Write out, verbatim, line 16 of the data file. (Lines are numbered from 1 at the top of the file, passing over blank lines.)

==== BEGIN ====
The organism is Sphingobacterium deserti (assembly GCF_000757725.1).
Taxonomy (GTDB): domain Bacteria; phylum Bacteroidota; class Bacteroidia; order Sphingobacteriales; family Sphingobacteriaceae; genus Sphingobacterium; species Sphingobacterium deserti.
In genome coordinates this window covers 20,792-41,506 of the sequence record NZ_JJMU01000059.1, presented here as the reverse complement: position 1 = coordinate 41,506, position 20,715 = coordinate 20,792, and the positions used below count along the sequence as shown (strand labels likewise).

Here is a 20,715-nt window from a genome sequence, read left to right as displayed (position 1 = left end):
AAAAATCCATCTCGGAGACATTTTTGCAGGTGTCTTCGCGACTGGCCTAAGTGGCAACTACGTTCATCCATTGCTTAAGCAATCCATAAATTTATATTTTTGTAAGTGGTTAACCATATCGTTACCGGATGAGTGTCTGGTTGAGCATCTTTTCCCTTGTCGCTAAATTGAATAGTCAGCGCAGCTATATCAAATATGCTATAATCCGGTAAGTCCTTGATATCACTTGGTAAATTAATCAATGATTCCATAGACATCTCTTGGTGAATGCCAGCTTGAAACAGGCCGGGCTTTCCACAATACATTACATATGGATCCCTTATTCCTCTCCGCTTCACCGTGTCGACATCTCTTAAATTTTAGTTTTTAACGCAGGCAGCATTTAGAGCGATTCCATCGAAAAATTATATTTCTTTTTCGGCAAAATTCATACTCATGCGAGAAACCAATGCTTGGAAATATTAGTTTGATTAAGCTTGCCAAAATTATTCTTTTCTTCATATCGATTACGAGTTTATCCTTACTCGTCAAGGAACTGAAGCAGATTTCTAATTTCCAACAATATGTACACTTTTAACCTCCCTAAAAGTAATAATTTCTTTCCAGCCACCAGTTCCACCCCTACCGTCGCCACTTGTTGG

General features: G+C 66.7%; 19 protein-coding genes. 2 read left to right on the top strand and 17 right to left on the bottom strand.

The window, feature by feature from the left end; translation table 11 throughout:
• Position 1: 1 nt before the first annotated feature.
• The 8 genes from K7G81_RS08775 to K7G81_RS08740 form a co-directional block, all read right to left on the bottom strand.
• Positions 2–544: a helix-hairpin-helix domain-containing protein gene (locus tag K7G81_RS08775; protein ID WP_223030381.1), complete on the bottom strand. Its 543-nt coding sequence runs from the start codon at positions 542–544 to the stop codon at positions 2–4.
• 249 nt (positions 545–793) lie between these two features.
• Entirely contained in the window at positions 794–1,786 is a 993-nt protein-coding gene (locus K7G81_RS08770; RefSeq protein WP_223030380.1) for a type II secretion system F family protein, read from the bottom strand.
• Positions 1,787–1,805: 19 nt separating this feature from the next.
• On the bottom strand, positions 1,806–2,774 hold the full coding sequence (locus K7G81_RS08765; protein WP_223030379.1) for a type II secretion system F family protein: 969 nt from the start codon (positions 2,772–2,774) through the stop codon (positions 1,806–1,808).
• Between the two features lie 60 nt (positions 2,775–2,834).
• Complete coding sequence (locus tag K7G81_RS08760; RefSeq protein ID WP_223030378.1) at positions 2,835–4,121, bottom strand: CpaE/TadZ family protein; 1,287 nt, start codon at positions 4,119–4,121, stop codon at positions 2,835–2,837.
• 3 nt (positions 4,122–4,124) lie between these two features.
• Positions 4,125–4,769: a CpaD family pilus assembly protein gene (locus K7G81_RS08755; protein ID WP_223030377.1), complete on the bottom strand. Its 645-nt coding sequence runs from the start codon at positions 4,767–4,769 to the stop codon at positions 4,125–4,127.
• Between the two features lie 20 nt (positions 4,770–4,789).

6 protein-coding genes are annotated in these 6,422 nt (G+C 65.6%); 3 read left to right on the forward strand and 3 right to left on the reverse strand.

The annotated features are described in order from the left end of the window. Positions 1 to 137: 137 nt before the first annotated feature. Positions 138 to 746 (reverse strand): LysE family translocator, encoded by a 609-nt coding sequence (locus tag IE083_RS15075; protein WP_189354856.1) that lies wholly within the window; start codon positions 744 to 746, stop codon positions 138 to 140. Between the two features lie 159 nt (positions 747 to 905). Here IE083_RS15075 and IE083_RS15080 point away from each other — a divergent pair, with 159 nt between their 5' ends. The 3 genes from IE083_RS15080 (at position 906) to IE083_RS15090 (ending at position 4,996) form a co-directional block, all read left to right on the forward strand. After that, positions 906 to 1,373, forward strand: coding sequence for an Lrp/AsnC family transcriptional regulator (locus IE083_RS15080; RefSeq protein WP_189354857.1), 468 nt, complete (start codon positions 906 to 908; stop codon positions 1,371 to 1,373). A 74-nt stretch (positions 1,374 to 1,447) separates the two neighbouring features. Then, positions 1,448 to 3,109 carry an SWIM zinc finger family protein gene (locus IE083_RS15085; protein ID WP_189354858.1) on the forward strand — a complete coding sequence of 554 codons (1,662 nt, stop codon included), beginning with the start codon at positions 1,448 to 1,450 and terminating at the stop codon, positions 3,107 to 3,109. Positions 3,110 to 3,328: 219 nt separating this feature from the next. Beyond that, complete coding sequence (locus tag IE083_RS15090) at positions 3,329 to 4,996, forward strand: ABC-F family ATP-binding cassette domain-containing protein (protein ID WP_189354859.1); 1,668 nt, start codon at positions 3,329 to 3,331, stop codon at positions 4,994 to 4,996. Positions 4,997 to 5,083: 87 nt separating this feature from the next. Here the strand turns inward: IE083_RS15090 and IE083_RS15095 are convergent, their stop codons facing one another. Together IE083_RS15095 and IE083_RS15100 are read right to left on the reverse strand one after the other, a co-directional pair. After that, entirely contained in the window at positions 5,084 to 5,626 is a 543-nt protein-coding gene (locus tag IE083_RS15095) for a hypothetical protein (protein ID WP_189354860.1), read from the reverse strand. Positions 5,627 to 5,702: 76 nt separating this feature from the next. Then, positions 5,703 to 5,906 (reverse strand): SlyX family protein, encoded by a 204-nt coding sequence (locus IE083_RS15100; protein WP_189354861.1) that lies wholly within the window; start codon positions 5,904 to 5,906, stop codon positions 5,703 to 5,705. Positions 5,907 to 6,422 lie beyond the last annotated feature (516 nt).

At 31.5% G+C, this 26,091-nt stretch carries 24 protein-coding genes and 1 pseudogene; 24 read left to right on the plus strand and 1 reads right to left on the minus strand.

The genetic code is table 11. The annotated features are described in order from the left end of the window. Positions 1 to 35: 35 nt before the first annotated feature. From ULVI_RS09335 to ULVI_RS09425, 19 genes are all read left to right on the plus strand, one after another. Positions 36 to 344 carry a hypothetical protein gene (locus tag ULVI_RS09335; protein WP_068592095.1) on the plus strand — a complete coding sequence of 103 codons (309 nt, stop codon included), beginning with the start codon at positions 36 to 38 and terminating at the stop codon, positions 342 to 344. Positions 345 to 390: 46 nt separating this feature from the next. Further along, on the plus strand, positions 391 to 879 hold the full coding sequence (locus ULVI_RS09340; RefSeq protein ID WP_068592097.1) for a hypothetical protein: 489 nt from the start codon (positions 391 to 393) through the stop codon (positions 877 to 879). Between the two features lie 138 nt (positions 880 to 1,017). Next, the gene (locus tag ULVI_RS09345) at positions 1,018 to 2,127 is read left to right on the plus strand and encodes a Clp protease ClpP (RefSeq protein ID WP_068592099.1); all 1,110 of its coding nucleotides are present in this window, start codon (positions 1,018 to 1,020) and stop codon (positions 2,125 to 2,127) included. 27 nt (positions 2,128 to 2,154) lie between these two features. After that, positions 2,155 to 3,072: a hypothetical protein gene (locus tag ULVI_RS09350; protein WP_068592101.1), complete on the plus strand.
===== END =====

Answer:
• Complete coding sequence (locus tag K7G81_RS08760; RefSeq protein ID WP_223030378.1) at positions 2,835–4,121, bottom strand: CpaE/TadZ family protein; 1,287 nt, start codon at positions 4,119–4,121, stop codon at positions 2,835–2,837.